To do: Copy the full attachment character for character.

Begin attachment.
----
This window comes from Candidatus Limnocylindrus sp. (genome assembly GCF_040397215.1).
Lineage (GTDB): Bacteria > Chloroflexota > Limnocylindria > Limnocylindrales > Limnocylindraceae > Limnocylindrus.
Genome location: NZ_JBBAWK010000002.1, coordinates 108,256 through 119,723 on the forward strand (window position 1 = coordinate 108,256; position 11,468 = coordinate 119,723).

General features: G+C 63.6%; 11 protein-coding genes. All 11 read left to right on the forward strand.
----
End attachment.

This window comes from Candidatus Limnocylindrus sp. (genome assembly GCF_040397215.1).
Lineage (GTDB): Bacteria > Chloroflexota > Limnocylindria > Limnocylindrales > Limnocylindraceae > Limnocylindrus.
Genome location: NZ_JBBAWK010000002.1, coordinates 108,256 through 119,723 on the forward strand (window position 1 = coordinate 108,256; position 11,468 = coordinate 119,723).

General features: G+C 63.6%; 11 protein-coding genes. All 11 read left to right on the forward strand.